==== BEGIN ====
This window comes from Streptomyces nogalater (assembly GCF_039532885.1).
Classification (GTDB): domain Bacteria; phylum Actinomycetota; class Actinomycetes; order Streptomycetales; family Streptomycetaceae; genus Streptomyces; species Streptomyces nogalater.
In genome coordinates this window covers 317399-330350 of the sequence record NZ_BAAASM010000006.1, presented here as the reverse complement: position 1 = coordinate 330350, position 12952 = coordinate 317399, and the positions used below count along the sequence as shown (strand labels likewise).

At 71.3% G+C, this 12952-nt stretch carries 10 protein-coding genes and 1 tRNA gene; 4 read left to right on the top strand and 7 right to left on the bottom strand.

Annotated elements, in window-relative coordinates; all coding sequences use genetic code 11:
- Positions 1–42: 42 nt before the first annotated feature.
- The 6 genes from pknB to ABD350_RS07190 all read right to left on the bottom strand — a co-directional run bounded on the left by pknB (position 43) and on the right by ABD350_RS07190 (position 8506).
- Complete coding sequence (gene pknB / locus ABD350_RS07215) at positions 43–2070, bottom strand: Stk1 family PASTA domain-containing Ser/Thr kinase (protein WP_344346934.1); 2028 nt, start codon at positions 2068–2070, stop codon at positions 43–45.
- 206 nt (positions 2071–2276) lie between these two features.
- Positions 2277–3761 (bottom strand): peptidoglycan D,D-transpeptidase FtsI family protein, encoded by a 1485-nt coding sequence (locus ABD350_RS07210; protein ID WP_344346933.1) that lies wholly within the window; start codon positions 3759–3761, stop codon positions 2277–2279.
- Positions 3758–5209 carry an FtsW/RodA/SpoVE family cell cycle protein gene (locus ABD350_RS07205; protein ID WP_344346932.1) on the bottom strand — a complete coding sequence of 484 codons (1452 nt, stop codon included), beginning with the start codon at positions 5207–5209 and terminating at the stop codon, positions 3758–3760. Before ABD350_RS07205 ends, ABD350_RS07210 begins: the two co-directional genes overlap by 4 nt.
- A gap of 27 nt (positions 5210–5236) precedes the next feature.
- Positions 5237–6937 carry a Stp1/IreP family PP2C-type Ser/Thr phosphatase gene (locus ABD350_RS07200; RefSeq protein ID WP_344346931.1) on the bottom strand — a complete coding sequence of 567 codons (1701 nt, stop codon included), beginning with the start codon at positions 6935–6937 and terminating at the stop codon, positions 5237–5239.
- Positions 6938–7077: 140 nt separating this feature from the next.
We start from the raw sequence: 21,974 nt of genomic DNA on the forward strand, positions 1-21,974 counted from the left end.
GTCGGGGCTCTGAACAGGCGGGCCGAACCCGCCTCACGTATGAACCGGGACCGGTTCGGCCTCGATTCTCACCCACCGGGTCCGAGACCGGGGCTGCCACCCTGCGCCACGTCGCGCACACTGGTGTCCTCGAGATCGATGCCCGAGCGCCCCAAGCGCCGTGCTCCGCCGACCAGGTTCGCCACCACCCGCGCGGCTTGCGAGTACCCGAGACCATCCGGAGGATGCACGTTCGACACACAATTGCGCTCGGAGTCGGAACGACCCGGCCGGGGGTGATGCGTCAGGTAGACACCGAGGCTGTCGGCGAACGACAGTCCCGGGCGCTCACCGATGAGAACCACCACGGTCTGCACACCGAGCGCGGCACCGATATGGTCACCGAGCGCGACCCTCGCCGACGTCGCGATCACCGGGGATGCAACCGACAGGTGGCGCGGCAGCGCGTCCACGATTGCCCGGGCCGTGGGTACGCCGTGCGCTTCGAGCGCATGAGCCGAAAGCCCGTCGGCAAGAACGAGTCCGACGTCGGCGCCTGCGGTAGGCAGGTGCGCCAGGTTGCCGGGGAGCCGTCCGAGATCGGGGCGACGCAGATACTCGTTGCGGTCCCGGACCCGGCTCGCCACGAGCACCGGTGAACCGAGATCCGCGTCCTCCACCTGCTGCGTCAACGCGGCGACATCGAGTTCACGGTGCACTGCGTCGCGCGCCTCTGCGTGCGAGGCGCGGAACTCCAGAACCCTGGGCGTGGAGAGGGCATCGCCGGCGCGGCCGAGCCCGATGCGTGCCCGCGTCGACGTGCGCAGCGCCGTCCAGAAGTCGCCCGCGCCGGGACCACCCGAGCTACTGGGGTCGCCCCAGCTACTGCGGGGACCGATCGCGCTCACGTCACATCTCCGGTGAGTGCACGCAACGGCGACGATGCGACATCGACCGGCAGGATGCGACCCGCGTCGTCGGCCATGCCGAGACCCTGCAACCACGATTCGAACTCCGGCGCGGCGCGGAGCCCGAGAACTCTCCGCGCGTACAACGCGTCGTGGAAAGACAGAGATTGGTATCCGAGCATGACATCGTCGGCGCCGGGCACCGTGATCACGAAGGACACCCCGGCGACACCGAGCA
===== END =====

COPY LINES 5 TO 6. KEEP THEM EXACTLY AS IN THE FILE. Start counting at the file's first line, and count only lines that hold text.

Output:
Annotated elements, in window-relative coordinates; all coding sequences use genetic code 11:
- Positions 1–42: 42 nt before the first annotated feature.